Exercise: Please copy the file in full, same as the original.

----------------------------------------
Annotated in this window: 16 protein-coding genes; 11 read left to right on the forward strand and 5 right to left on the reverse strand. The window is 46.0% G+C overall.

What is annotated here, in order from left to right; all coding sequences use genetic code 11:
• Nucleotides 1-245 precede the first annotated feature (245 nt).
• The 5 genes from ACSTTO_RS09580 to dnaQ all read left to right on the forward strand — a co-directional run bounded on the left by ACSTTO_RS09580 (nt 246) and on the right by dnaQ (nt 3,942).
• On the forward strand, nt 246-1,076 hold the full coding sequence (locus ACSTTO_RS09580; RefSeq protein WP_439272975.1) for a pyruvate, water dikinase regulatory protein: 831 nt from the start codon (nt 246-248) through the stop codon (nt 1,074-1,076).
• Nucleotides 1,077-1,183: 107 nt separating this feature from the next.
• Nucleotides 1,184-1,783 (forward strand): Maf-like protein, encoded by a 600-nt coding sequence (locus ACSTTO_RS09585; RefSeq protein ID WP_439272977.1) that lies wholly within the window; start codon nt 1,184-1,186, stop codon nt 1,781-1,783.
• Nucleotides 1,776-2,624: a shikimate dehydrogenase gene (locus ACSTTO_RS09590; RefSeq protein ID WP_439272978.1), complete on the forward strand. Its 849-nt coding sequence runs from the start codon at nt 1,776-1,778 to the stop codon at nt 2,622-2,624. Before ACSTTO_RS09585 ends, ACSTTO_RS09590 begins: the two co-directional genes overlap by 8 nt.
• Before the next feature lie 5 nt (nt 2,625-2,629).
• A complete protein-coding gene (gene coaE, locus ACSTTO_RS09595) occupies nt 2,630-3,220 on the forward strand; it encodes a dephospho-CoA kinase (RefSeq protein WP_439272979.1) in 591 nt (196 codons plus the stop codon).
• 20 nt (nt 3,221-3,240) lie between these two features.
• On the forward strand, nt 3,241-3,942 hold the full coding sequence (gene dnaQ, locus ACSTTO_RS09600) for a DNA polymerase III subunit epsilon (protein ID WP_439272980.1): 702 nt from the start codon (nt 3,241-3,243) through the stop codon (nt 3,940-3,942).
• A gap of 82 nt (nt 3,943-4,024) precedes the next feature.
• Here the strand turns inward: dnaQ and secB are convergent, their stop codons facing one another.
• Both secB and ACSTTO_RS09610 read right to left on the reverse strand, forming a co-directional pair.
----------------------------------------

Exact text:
Annotated in this window: 16 protein-coding genes; 11 read left to right on the forward strand and 5 right to left on the reverse strand. The window is 46.0% G+C overall.

What is annotated here, in order from left to right; all coding sequences use genetic code 11:
• Nucleotides 1-245 precede the first annotated feature (245 nt).
• The 5 genes from ACSTTO_RS09580 to dnaQ all read left to right on the forward strand — a co-directional run bounded on the left by ACSTTO_RS09580 (nt 246) and on the right by dnaQ (nt 3,942).
• On the forward strand, nt 246-1,076 hold the full coding sequence (locus ACSTTO_RS09580; RefSeq protein WP_439272975.1) for a pyruvate, water dikinase regulatory protein: 831 nt from the start codon (nt 246-248) through the stop codon (nt 1,074-1,076).
• Nucleotides 1,077-1,183: 107 nt separating this feature from the next.
• Nucleotides 1,184-1,783 (forward strand): Maf-like protein, encoded by a 600-nt coding sequence (locus ACSTTO_RS09585; RefSeq protein ID WP_439272977.1) that lies wholly within the window; start codon nt 1,184-1,186, stop codon nt 1,781-1,783.
• Nucleotides 1,776-2,624: a shikimate dehydrogenase gene (locus ACSTTO_RS09590; RefSeq protein ID WP_439272978.1), complete on the forward strand. Its 849-nt coding sequence runs from the start codon at nt 1,776-1,778 to the stop codon at nt 2,622-2,624. Before ACSTTO_RS09585 ends, ACSTTO_RS09590 begins: the two co-directional genes overlap by 8 nt.
• Before the next feature lie 5 nt (nt 2,625-2,629).
• A complete protein-coding gene (gene coaE, locus ACSTTO_RS09595) occupies nt 2,630-3,220 on the forward strand; it encodes a dephospho-CoA kinase (RefSeq protein WP_439272979.1) in 591 nt (196 codons plus the stop codon).
• 20 nt (nt 3,221-3,240) lie between these two features.
• On the forward strand, nt 3,241-3,942 hold the full coding sequence (gene dnaQ, locus ACSTTO_RS09600) for a DNA polymerase III subunit epsilon (protein ID WP_439272980.1): 702 nt from the start codon (nt 3,241-3,243) through the stop codon (nt 3,940-3,942).
• A gap of 82 nt (nt 3,943-4,024) precedes the next feature.
• Here the strand turns inward: dnaQ and secB are convergent, their stop codons facing one another.
• Both secB and ACSTTO_RS09610 read right to left on the reverse strand, forming a co-directional pair.